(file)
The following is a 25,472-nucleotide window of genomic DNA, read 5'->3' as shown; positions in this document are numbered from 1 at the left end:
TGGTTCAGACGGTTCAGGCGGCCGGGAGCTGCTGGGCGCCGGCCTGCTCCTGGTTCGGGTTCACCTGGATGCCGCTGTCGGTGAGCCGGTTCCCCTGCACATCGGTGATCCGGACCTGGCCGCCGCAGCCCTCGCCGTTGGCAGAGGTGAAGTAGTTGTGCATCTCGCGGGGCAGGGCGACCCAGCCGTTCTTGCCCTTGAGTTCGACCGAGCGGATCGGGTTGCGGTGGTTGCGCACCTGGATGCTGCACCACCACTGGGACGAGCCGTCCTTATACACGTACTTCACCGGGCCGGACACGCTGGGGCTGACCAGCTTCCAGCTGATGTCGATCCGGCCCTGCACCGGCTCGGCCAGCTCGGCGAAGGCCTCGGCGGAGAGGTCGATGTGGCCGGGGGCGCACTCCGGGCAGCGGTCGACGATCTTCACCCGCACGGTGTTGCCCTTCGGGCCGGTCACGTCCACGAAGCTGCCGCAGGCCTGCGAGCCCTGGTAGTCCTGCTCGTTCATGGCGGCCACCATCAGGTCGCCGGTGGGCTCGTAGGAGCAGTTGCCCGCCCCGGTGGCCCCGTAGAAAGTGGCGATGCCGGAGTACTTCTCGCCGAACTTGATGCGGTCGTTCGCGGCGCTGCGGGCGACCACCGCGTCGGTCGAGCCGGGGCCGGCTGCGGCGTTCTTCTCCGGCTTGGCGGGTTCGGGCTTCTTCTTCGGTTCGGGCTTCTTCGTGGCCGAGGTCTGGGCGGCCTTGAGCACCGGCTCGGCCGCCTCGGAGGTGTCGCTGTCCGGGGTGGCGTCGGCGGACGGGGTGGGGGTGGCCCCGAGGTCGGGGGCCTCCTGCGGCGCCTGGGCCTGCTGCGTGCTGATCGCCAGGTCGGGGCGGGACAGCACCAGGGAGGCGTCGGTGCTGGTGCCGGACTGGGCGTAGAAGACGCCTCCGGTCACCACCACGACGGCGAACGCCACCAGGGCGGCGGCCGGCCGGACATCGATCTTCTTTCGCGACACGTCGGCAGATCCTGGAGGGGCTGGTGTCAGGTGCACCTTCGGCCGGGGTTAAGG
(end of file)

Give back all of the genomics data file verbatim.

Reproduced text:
The following is a 25,472-nucleotide window of genomic DNA, read 5'->3' as shown; positions in this document are numbered from 1 at the left end:
TGGTTCAGACGGTTCAGGCGGCCGGGAGCTGCTGGGCGCCGGCCTGCTCCTGGTTCGGGTTCACCTGGATGCCGCTGTCGGTGAGCCGGTTCCCCTGCACATCGGTGATCCGGACCTGGCCGCCGCAGCCCTCGCCGTTGGCAGAGGTGAAGTAGTTGTGCATCTCGCGGGGCAGGGCGACCCAGCCGTTCTTGCCCTTGAGTTCGACCGAGCGGATCGGGTTGCGGTGGTTGCGCACCTGGATGCTGCACCACCACTGGGACGAGCCGTCCTTATACACGTACTTCACCGGGCCGGACACGCTGGGGCTGACCAGCTTCCAGCTGATGTCGATCCGGCCCTGCACCGGCTCGGCCAGCTCGGCGAAGGCCTCGGCGGAGAGGTCGATGTGGCCGGGGGCGCACTCCGGGCAGCGGTCGACGATCTTCACCCGCACGGTGTTGCCCTTCGGGCCGGTCACGTCCACGAAGCTGCCGCAGGCCTGCGAGCCCTGGTAGTCCTGCTCGTTCATGGCGGCCACCATCAGGTCGCCGGTGGGCTCGTAGGAGCAGTTGCCCGCCCCGGTGGCCCCGTAGAAAGTGGCGATGCCGGAGTACTTCTCGCCGAACTTGATGCGGTCGTTCGCGGCGCTGCGGGCGACCACCGCGTCGGTCGAGCCGGGGCCGGCTGCGGCGTTCTTCTCCGGCTTGGCGGGTTCGGGCTTCTTCTTCGGTTCGGGCTTCTTCGTGGCCGAGGTCTGGGCGGCCTTGAGCACCGGCTCGGCCGCCTCGGAGGTGTCGCTGTCCGGGGTGGCGTCGGCGGACGGGGTGGGGGTGGCCCCGAGGTCGGGGGCCTCCTGCGGCGCCTGGGCCTGCTGCGTGCTGATCGCCAGGTCGGGGCGGGACAGCACCAGGGAGGCGTCGGTGCTGGTGCCGGACTGGGCGTAGAAGACGCCTCCGGTCACCACCACGACGGCGAACGCCACCAGGGCGGCGGCCGGCCGGACATCGATCTTCTTTCGCGACACGTCGGCAGATCCTGGAGGGGCTGGTGTCAGGTGCACCTTCGGCCGGGGTTAAGG